LING 263a, Semantics IMatthew Barros

Introduction to truth-conditional compositional semantics. Set theory, first- and higher-order logic, and the lambda calculus as they relate to the study of natural language meaning. Some attention to analyzing the meanings of tense/aspect markers, adverbs, and modals.  QR, SO
MW 1pm-2:15pm

* LING 280a, MorphologyJim Wood

The theory of word structure within a formal grammar. Relation to other areas of grammar (syntax, phonology); basic units of word structure; types of morphology (inflection, derivation, compounding). Prerequisites: LING 232 and 253, or permission of instructor.  SO
Th 9:25am-11:15am

MCDB 320a / NSCI 320a, NeurobiologyHaig Keshishian and Paul Forscher

The excitability of the nerve cell membrane as a starting point for the study of molecular, cellular, and systems-level mechanisms underlying the generation and control of behavior. Prerequisites: year of college-level chemistry; a course in physics is strongly recommended.  SC
MWF 11:35am-12:25pm

PHIL 126b, Introduction to Modern Philosophy from Descartes to KantKeith DeRose

An introduction to major figures in the history of modern philosophy, with critical reading of works by Descartes, Malabranche, Spinoza, Leibniz, Locke, Berkeley, Hume, and Kant. Intended to be taken in conjunction with PHIL 125, although PHIL 125 is not a prerequisite.  HU
TTh 10:30am-11:20am

PHIL 267a, Mathematical LogicSun-Joo Shin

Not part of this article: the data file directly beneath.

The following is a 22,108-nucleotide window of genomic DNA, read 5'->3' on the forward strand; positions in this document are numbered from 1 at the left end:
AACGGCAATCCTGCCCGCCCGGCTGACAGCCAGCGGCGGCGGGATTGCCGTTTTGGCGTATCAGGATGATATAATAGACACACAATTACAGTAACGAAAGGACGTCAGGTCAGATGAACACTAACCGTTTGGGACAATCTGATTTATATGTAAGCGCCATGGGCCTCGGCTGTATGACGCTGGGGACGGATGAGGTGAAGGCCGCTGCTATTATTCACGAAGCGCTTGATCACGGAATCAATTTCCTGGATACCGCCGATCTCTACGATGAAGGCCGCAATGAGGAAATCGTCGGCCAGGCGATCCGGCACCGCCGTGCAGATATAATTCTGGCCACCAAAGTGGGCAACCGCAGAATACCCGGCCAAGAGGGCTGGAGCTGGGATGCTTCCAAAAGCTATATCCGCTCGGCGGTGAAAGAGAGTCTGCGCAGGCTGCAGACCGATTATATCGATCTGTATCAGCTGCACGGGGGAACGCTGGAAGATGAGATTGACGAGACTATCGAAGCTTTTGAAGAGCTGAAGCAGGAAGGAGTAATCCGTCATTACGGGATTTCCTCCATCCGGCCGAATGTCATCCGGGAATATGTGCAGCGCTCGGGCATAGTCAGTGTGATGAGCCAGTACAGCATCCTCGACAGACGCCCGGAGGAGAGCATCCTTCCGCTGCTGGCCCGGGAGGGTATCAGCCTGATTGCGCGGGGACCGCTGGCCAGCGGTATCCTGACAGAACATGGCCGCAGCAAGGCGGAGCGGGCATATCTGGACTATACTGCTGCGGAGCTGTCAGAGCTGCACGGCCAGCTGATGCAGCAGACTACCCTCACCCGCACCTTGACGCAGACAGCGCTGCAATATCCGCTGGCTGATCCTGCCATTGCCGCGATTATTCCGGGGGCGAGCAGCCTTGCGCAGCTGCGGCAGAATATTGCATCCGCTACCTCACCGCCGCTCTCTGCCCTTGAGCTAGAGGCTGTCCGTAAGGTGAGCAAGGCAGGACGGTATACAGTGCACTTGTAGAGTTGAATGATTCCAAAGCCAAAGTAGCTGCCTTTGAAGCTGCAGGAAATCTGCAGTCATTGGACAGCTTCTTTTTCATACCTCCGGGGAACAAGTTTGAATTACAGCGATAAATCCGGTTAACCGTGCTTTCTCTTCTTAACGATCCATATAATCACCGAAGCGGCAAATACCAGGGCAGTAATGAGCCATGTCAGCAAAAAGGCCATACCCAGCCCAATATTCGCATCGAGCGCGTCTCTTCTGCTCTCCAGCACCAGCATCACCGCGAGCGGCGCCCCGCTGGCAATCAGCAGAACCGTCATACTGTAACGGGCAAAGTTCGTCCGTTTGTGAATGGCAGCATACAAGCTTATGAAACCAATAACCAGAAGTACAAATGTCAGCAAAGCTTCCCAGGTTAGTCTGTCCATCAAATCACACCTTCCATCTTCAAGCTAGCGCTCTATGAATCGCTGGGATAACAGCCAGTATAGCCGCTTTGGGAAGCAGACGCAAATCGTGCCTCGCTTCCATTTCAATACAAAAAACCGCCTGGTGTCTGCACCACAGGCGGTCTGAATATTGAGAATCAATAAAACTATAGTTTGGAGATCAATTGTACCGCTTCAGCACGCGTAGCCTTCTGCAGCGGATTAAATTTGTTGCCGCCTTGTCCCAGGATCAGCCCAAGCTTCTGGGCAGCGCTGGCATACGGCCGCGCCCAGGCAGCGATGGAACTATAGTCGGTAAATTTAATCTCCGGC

An introduction to the metatheory of first-order logic, up to and including the completeness theorem for the first-order calculus. Introduction to the basic concepts of set theory. Prerequisite: PHIL 115 or permission of instructor.  QR
Math: Logic/Foundations
MW 11:35am-12:25pm

PHIL 270a, EpistemologyDaniel Greco

Introduction to current topics in the theory of knowledge. The analysis of knowledge, justified belief, rationality, certainty, and evidence.  HU
TTh 9am-10:15am

* PHIL 272a, Philosophy of MindZoltán Szabó

A survey of contemporary issues in the philosophy of mind, including arguments for and against materialism and accounts of intentional states, qualitative states, and mental causation.  HU
TTh 11:35am-12:50pm

PSYC 110a or b, Introduction to PsychologyStaff

A survey of major psychological approaches to the biological, cognitive, and social bases of behavior.  SO
HTBA

PSYC 140b / EDST 140b, Developmental PsychologyFrank Keil